Any trick to chain alignment?- Mtbr.com
Results 1 to 14 of 14
  1. #1
    mtbr member
    Reputation: Casual Observer's Avatar
    Join Date
    Jan 2004
    Posts
    9,211

    Any trick to chain alignment?

    Gone maybe 4 months without dropping a chain, and then dropped it three times in 10 miles yesterday. The chain appears to be aligned okay, but I'm basing this purely on visual confirmation. Any other tricks to making sure the chain is aligned?

    If it's not the alignment, how much slack should I have? I'm running an EBB, and I have the chain as tight as possible without taking a link out.
    Nobody gives a s#$t you singlespeed.

  2. #2
    mtbr member
    Reputation: boomn's Avatar
    Join Date
    Jul 2007
    Posts
    10,016
    there are measurement tricks, but imho if it looks straight then it should be good enough, especially considering how frames can flex side-to-side anyways

    Tightness is definitely important. Rule of thumb I heard and follow is that you shouldn't be able to push the middle of the length of chain up or down more than 1/4". Basically, tighter is better as long as it doesn't bind because of irregularities in ring and cog roundness

  3. #3
    Come see me after class
    Reputation:
    Join Date
    Dec 2005
    Posts
    1,431
    some people like to run their chains so slack that you can see the sag in the chain. i like to keep my chain pretty tight. just don't make it so tight that you can't freespin the pedals backwards a few spins by hand.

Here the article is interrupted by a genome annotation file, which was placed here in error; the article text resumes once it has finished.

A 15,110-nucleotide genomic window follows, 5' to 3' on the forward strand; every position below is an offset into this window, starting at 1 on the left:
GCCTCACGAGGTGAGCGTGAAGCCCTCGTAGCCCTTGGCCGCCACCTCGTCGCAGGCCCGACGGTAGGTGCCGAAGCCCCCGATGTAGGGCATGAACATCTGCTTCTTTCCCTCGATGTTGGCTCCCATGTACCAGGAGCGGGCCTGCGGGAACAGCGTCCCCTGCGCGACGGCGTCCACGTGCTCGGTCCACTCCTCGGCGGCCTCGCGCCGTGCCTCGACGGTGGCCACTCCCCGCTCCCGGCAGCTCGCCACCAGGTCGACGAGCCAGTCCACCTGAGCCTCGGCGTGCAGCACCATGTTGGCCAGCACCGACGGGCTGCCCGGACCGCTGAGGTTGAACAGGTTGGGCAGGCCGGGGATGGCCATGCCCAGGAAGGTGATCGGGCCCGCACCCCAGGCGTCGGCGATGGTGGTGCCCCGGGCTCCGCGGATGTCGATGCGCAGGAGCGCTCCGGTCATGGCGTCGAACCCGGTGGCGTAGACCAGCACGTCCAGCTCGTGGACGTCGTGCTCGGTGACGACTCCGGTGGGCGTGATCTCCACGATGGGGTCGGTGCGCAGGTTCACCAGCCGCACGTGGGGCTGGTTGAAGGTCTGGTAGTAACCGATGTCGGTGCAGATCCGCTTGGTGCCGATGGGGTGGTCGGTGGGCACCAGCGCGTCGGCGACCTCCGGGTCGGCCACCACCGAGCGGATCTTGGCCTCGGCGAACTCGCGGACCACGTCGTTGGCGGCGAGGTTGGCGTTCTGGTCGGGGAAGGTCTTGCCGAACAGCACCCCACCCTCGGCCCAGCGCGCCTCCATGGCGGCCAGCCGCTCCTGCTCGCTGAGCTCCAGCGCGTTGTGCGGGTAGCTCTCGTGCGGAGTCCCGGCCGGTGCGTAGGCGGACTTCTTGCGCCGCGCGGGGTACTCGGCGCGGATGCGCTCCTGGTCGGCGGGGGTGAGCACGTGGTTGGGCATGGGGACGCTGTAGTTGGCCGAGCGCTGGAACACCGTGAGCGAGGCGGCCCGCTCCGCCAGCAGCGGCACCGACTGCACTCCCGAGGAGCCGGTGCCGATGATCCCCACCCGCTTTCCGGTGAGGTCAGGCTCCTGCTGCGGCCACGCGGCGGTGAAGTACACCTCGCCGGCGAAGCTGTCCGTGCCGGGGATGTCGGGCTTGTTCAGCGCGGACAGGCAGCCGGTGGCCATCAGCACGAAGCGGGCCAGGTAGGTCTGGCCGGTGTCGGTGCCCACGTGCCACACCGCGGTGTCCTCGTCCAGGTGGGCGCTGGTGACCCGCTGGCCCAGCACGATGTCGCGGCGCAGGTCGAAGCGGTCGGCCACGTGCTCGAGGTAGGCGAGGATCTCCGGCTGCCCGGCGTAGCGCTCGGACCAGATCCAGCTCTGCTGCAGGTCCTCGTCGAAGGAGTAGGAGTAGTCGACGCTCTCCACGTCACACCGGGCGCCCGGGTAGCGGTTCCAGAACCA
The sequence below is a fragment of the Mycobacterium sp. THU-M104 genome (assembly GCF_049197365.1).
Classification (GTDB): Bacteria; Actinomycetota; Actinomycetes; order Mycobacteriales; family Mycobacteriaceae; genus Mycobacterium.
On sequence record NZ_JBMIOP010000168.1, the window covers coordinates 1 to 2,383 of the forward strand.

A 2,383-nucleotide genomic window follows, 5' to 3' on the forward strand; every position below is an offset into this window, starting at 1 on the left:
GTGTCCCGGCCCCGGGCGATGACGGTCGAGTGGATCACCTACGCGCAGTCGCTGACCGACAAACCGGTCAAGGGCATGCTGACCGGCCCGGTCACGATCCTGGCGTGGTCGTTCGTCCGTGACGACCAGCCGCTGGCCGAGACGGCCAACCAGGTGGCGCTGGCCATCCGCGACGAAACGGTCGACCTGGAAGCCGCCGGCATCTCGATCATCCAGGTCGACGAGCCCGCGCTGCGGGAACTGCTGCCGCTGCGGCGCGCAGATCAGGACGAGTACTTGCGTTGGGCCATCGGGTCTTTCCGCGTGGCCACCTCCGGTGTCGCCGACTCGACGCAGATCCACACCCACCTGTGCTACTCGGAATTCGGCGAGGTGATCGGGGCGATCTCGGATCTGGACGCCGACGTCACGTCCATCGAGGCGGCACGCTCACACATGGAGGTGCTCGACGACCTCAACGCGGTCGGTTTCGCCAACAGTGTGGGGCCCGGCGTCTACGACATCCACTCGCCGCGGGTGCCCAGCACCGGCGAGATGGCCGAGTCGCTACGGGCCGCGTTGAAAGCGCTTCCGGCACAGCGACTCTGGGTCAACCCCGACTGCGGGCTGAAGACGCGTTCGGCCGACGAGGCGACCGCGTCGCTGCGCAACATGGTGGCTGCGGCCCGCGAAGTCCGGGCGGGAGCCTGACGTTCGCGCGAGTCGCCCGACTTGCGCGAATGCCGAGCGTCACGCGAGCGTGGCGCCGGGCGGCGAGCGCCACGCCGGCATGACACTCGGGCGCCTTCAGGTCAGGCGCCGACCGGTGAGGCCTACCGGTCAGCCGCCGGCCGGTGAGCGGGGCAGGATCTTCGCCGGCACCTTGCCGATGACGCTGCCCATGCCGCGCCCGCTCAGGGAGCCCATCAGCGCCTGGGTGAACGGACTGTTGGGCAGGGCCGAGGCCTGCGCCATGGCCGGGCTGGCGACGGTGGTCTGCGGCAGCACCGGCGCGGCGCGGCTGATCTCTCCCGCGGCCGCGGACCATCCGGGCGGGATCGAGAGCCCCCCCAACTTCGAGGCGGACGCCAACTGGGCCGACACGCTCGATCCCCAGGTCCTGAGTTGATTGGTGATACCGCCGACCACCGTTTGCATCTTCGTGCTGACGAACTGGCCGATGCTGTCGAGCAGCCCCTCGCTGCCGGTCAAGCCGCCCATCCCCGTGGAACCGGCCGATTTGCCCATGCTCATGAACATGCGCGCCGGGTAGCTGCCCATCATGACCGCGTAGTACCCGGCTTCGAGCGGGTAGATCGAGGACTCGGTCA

the way i check to make sure my chain is not too loose is simple: try to remove the chain by hand without removing or loosening the wheel. if you can get the chain off the chainring or cog, it's too loose (in my opinion).

    if it's too loose, lose a link and dial out your EBB.

  4. #4
    Did I catch a niner+?
    Reputation: Mr Pink57's Avatar
    Join Date
    Jul 2009
    Posts
    2,954
    Take a picture of the front of the bike and shows all the way through the chain line. This can help to see if the chain is off, I am sure they're are measurements but eye balling I think is fine. 5mm either way is acceptable I think. I keep mine at the 1/4" rule anything tighter and it seems to bind.
    Mr. Krabs: Is it true, Squidward? Is it hilarious?

  5. #5
    mtbr member
    Reputation:
    Join Date
    Nov 2004
    Posts
    273
    a long straight edge lay it against the ring and cog to see if its square

  6. #6
    achiever
    Reputation: redwarrior's Avatar
    Join Date
    Apr 2007
    Posts
    927